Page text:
Psalm 35: A Prayer for Rescue
In the final section of Psalm 35, David asks God to vindicate him. His enemies are gloating over his downfall. It is hard enough to go through betrayal, but when people laugh about your pain, it’s even worse.
Let not those rejoice over me
who are wrongfully my foes,
and let not those wink the eye
who hate me without cause. (35:19)
David uses the word “rejoice” in the sense of gloating three times in these last verses (vv. 19, 24, 26). The worst outcome would be for things to turn out well for the bad guys, for the wicked people who are taking advantage of the people who are “quiet in the land” (v. 20).
Would God allow this injustice to stand? No; when God saves his king, all the people will rejoice.
Let those who delight in my righteousness
shout for joy and be glad
and say evermore,
“Great is the LORD,
who delights in the welfare of his servant!”
Then my tongue shall tell of your righteousness
and of your praise all the day long. (35:27, 28)
The good people in Israel were loyal to David, and they rejoiced when God rescued him. All Israel knew that God had chosen David, and the prophet Samuel had anointed him to be king. When God saved the king, he brought blessing to the nation. The faithful in the land praised God for his faithfulness to his servant David.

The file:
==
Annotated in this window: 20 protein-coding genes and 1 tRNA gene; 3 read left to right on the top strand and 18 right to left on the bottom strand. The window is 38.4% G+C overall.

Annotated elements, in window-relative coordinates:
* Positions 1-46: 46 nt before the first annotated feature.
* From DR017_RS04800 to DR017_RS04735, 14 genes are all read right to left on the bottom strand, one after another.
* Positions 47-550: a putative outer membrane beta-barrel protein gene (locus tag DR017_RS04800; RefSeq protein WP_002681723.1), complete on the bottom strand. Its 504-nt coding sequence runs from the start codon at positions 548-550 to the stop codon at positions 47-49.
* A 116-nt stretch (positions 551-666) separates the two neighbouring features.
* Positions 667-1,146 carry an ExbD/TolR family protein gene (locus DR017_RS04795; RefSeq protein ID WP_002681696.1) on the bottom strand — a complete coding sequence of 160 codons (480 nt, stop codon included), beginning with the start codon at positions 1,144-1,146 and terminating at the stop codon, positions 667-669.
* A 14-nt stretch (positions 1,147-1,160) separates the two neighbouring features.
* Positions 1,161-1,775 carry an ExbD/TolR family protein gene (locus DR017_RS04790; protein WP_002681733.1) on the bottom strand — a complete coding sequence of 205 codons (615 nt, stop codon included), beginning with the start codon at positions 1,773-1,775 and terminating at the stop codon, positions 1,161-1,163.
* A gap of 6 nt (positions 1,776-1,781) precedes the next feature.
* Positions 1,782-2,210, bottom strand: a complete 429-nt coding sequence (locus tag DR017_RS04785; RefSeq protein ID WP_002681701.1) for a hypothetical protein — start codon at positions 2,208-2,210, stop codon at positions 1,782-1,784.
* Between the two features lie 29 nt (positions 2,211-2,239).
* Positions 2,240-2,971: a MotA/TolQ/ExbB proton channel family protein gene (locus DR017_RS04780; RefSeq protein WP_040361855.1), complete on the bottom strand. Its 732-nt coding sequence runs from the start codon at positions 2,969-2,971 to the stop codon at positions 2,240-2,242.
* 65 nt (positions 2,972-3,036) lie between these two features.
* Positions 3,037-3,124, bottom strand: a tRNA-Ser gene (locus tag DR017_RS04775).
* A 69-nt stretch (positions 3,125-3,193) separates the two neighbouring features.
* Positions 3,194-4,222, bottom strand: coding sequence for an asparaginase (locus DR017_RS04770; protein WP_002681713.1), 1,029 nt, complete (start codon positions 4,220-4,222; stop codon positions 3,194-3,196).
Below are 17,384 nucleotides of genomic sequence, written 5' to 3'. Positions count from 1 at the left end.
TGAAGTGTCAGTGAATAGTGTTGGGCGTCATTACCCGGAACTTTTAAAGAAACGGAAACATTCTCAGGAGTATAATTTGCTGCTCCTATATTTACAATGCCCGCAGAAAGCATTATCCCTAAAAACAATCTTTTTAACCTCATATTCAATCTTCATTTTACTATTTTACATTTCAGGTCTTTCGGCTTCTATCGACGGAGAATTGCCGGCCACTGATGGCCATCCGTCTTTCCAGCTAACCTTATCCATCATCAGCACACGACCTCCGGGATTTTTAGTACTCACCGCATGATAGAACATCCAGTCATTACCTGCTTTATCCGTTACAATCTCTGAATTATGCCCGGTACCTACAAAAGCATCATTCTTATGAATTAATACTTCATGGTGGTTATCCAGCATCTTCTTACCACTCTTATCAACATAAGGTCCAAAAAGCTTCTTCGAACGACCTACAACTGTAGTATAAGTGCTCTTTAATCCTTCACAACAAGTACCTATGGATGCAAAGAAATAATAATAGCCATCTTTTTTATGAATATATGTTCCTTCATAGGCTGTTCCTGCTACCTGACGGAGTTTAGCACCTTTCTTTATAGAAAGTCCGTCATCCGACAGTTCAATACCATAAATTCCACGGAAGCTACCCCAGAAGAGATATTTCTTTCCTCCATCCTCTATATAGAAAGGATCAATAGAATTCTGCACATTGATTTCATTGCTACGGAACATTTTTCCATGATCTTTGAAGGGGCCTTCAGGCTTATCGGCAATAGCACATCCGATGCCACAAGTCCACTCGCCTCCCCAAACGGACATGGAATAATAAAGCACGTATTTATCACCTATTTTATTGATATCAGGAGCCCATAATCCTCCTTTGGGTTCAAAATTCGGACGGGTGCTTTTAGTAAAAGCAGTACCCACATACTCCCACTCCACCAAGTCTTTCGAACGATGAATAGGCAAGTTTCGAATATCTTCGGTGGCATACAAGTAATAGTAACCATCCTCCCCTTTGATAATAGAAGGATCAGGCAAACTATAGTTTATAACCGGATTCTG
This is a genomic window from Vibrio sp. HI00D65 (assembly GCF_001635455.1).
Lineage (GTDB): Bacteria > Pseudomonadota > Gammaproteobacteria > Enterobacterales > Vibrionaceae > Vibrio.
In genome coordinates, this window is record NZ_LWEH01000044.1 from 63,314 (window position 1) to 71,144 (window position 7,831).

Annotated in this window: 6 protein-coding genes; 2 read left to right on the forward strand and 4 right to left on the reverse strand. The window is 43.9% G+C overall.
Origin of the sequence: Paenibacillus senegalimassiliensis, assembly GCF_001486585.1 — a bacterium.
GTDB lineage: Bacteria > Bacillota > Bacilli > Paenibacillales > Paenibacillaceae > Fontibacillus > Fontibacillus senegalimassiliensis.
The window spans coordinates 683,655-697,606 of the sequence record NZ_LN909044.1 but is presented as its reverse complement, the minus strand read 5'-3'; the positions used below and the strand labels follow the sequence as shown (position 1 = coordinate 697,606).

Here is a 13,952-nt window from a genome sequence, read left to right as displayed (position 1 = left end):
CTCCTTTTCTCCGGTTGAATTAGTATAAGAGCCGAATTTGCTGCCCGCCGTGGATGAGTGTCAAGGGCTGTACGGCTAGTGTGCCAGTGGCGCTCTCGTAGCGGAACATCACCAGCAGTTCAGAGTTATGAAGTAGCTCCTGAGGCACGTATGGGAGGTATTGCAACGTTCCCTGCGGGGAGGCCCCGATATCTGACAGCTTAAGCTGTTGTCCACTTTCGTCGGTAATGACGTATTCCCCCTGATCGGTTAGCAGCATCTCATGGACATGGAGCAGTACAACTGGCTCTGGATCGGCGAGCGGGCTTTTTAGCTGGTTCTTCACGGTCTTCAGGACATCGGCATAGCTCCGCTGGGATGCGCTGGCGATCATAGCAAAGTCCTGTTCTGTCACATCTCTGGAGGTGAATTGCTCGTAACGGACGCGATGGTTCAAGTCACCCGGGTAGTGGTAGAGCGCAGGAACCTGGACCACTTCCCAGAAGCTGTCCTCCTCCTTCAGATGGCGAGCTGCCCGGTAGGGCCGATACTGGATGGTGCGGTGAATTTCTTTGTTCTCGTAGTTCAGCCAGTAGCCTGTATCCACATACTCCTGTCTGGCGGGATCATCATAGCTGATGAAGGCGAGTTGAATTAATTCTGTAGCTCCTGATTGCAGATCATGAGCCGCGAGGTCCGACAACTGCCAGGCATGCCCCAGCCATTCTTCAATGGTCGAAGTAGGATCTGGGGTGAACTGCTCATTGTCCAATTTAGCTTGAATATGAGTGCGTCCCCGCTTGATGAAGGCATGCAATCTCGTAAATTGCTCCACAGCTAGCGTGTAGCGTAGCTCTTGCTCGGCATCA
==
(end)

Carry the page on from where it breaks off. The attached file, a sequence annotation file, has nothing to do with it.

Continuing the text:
In the same way, as believers we rejoice at God’s faithfulness in saving our Lord Jesus Christ. He is the great Son of David, and ultimately this psalm is about him and the opposition he endured. The leaders of Israel were thrilled when they killed him on the cross. They had their heart’s desire. But God raised him from the dead and rescued him. And now Jesus is seated at the right hand of God the Father, waiting for God to place all his enemies beneath his feet (Psalm 110:1).
Christ’s enemies hate him still today. I wish they would put down their swords, stop their lies, and worship him, but they will not. And so there is nothing left for them but the judgment God has warned us about in both the Old and New Testaments.
Some people write off Psalm 35 and other imprecatory psalms by saying that David was vindictive and out for revenge. They suggest that David asked God to destroy his enemies because he was human and this was a character flaw. If he had been a better man, they say, he would not have prayed this way.